Researchers at the University of Surrey monitoring a driver’s exposure to air pollutants find that stopping at red lights exposes the driver to high levels of pollution.

Road vehicles are known to emit polluting nanoparticles that contribute to respiratory and heart diseases, and where drivers spend 2% of their trip passing through traffic intersections managed by lights, this contributes to about 25% of total exposure to these harmful particles. For the study, researchers monitored drivers’ exposure to air pollutants during their trip.

The study revealed signalized traffic intersections were found to be high pollution hot spots due to frequent changes in driving conditions. A Science Daily news report notes that with drivers decelerating and stopping at lights, then revving up to move quickly when lights go green, peak particle concentration was found to be 29 times higher than that during free flowing traffic conditions. In addition, cars tend to be close together at traffic lights, increasing the likelihood of exposure to vehicle emissions.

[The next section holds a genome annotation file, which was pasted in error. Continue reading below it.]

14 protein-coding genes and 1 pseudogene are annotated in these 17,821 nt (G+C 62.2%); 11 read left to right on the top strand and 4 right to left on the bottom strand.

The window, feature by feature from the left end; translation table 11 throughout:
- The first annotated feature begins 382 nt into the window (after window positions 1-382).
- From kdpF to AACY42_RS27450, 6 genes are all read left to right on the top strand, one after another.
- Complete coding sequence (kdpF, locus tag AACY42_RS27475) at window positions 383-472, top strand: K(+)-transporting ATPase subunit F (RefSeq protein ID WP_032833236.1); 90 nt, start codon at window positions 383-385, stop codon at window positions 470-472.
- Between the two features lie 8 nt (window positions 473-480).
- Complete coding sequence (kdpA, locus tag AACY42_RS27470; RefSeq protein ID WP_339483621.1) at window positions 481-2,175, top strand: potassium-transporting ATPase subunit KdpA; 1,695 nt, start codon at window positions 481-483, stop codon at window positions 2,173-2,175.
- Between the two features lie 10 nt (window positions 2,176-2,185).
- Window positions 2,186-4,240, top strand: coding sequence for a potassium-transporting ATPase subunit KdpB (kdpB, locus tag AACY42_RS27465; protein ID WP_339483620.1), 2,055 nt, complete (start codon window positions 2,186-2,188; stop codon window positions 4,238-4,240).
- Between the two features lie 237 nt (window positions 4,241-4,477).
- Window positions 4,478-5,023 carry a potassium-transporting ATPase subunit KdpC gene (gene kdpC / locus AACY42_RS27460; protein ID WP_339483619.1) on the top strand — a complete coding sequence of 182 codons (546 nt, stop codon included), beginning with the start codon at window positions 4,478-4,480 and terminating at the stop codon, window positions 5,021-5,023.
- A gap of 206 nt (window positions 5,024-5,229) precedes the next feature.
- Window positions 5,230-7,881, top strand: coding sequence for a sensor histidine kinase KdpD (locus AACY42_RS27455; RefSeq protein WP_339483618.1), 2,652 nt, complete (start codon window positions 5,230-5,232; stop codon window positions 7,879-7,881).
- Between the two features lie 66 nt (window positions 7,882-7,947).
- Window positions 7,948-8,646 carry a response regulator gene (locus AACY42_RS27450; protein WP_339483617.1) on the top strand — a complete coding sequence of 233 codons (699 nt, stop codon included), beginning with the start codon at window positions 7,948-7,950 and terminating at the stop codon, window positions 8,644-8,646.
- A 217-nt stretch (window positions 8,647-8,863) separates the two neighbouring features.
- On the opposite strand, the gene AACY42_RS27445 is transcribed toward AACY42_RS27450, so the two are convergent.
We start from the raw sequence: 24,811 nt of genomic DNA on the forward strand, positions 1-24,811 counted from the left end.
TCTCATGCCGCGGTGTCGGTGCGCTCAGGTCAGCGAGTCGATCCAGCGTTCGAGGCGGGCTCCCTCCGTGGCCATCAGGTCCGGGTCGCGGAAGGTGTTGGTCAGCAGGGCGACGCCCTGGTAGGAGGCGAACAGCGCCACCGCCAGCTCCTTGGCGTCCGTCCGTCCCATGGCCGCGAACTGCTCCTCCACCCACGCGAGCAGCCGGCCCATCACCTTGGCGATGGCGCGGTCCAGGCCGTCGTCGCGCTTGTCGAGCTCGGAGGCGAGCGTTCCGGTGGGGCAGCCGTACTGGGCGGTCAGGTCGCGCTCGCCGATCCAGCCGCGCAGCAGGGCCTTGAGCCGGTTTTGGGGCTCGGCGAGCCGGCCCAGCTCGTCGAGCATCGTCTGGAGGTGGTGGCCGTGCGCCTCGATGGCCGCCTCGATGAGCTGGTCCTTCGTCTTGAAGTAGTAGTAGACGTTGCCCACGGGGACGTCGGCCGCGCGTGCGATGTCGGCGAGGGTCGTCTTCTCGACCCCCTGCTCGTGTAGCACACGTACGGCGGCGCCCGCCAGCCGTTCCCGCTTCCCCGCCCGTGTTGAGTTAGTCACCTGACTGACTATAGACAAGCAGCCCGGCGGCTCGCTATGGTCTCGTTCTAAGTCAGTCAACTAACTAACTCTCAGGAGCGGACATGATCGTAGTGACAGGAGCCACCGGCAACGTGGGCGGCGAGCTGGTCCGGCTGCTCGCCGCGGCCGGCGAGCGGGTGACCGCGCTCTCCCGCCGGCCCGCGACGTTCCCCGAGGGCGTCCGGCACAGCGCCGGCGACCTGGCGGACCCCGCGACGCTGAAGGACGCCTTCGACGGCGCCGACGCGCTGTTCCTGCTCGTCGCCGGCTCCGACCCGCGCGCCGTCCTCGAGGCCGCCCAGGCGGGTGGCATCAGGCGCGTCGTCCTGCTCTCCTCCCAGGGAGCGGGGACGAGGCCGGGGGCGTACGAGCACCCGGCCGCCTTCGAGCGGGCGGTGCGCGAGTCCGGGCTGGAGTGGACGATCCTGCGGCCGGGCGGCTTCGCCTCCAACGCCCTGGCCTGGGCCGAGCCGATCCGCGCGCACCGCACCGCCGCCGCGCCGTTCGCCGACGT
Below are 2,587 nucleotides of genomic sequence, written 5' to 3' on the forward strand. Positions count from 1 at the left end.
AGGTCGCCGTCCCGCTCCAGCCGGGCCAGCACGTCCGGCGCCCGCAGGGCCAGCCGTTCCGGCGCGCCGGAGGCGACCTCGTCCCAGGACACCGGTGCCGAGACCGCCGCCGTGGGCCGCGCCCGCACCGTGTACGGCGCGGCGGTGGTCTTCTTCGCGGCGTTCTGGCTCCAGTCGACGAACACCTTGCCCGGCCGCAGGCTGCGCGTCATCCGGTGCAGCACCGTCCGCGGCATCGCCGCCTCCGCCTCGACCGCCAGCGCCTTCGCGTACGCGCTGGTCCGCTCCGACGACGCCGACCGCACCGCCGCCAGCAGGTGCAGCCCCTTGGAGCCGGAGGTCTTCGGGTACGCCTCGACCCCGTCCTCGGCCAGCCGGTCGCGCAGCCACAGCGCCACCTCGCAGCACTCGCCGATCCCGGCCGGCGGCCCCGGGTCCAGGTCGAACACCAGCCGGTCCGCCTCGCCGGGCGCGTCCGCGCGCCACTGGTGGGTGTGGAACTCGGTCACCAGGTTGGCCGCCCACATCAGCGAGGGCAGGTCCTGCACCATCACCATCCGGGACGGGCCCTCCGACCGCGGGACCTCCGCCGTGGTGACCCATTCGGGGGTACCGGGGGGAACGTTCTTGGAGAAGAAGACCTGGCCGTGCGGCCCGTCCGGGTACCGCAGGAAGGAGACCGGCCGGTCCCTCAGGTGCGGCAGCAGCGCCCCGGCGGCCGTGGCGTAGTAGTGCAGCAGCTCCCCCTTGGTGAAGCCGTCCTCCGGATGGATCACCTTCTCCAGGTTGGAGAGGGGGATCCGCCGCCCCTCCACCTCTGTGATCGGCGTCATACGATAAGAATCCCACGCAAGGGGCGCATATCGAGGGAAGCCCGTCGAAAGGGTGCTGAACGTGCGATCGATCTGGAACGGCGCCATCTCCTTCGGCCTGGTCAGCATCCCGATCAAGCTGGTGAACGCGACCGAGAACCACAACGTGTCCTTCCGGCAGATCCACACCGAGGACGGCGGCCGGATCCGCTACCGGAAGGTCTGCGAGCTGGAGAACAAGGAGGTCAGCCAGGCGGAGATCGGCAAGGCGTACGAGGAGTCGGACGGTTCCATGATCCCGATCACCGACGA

Lead author of the study Prashant Kumar states, “Air pollution was recently placed in the top ten health risks faced by human beings globally, with the World Health Organization linking air pollution to seven million premature deaths every year. Our time spent travelling in cars has remain fairly constant during the past decade despite the efforts to reduce it and with more cars than ever joining the roads, we are being exposed to increasing levels of air pollution as we undertake our daily commutes.”

Kumar adds that drivers should be aware of the increased risk at busy lights, so the best ways to limit exposure is to keep fans off, vehicle windows shut, and try to increase the distance between a driver’s car in front when possible. Kumar says, “Pedestrians regularly crossing such routes should consider whether there might be other paths less dependent on traffic light crossings. Local transport agencies could also help by synchronizing traffic signals to reduce waiting time and consider alternative traffic management systems such as flyovers.”

Source: Science Daily